Gianni Ferrari Turbo Z230 ride-on mower

Gianni Ferrari Turbo Z230
Gianni Ferrari Turbo Z230

Not the speediest machines in the test, but these Italian-built zero-turners nevertheless prove their worth in other ways. Both, for instance, offer outstanding agility. They are compact and nimble, and capable of seriously accurate mowing, especially along boundaries, beside borders or bunkers and around trees and obstacles.

As with the vast majority of other zero-turn mowers, the Gianni Ferrari machines are stick steer. But in addition to the two steering stick levers, these machines have a third to control speed. It may sound complicated, but don't let the thought of three levers put you off.

Having speed control separate from steering helps with accuracy of steering and mowing while still maintaining the degree of nippiness that makes you opt for a zero-turner in the first place - though it has to be said, the Turbo Z is not the comfiest of rides. We reckon that this one is probably going to be better on the flat rather than bumpy terrain.

"Ouch," yells Ekin. He has banged his head on the cage-like ROPS of the Turbograss 992. Yet this machine is a favourite of the students. One of the taller ones shows how it is done, quickly jumping into the seat using the ROPS frame as leverage - as you might if stepping into a racing car.

For Ekin, the Turbograss did provide a more comfortable ride with fewer jolts on uneven ground. A better view of the operation could not be had. "You are sitting right at the front of the machine. It's almost the same as sitting in a mini-excavator," he comments.

Beeping indicates that the hopper is full so he disappears to the edge of a copse to empty it. The collector drops back into its cradle with an almighty thud. "I thought I'd been shot," says Ekin. But this machine cannot be beaten on quality of cut. This is largely down to the blades turning in the opposite direction compared with traditional mower decks.

If you need a zero-turn - one capable of collection - for sites such as intricately landscaped grounds, it could be worth taking a closer look. In addition, GF mowers can also be fitted with a scarifier, mulching deck or snow blade.


Turbo Z230
Engine: Vanguard V-Twin, air-cooled, 23hp petrol (displacement: 627cc)
Overall dimensions: (LxWxH) 165x102x105cm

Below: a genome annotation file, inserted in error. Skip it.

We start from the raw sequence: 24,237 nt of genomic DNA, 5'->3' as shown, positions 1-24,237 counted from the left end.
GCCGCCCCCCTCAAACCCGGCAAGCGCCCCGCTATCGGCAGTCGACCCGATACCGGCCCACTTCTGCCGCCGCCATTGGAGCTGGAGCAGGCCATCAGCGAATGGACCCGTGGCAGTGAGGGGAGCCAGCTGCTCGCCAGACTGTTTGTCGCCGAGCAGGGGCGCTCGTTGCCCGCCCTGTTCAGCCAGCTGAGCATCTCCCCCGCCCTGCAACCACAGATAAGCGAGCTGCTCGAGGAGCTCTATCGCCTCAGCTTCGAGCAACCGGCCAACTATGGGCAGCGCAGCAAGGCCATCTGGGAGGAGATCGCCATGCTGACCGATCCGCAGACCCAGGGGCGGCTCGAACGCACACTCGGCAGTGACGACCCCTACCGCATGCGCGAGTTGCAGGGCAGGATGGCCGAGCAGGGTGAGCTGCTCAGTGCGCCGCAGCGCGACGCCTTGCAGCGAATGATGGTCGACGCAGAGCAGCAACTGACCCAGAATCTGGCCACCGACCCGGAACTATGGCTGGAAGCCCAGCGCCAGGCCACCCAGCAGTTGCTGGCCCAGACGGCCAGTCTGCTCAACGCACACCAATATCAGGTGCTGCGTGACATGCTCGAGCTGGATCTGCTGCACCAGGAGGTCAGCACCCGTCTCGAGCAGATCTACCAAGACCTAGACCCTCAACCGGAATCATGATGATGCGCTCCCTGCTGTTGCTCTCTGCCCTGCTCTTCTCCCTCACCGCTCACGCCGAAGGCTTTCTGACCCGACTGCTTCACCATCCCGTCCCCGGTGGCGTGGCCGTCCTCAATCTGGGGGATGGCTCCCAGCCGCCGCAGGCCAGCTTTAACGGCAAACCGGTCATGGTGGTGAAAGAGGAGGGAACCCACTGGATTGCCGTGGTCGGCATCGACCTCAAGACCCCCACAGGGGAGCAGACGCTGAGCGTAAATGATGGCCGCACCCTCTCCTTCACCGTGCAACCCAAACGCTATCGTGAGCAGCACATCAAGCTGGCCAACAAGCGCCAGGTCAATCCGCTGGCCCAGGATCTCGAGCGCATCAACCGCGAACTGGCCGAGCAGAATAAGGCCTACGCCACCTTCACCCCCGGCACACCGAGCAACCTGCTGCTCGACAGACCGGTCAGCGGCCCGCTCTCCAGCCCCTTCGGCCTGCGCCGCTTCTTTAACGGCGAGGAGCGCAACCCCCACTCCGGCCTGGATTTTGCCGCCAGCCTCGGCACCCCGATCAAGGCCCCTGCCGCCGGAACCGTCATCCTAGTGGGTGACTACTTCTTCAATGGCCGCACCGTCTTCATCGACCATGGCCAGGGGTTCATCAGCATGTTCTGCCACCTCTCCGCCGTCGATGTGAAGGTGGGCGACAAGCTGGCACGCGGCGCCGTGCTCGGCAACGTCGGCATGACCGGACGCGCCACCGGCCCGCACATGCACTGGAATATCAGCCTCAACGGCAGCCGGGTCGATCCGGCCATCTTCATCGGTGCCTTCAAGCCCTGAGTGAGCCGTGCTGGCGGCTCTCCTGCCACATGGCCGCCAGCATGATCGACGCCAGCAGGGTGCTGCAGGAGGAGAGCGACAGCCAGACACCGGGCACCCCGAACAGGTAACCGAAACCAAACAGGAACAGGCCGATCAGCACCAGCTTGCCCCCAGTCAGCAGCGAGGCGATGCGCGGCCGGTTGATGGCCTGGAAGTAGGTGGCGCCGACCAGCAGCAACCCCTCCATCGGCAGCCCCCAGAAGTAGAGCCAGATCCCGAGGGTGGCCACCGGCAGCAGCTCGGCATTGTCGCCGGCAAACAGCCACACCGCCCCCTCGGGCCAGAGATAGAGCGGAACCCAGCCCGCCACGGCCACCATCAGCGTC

Weight: 300kg
Maximum speed: 8mph (13kmph)
Fuel tank capacity: 40 litres
Mowing width: 44in (112cm)
Cutting height: 0.4-3.5in (10-90mm), infinitely variable
Number of blades: Three
Deck: Pressed steel, mulching, rear discharge (flail deck optional)
List price: £5,800 + VAT
Tel: Stuart Taylor - 01254 813175

Tested This Issue

Kubota ZD326
John Deere 997
Gianni Ferrari Turbo Z230 and Turbograss 992
Toro Z Master 152
Amazone Profihopper iDrive and Profihopper 4WDi

The Review Panel

Mark Ekin, teacher, Broomfield Hall Campus, Derby College

Mike Baldwin, director of learning, Broomfield Hall Campus, Derby College

When you need to mow in a hurry but still want a smart finish, there is nothing quite like a zero-turn mower to do the job. Nippy in the extreme, these machines turn on the spot to save time at headlands.

They zing round trees and obstacles. With the deck towards the front, most can poke their noses under benches and shrubs to save time trimming up with a walk-behind model or corded trimmer. Saving time also means saving money and there are also some incredibly comfortable zero-turn mowers that provide relaxing seating for a full day's work.

But most zero-turn mowers have stick-steer levers in place of a steering wheel. This seems to be the feature that puts most people off. It is more like driving a tank than a ride-on mower. But it is not that difficult. To test how quickly stick-steer novices take to the controls, we invited 20 horticulture and countryside students to have a go.

Within minutes they had mastered the controls and were zipping around the golf course at our test site as though they had been driving zero-turns for years. "It's simple. Just like computer games," one student told me.

The test was carried out at the Broomfield Hall Campus of Derby College. A heavy dew in the morning was then followed by dry and sunny conditions.

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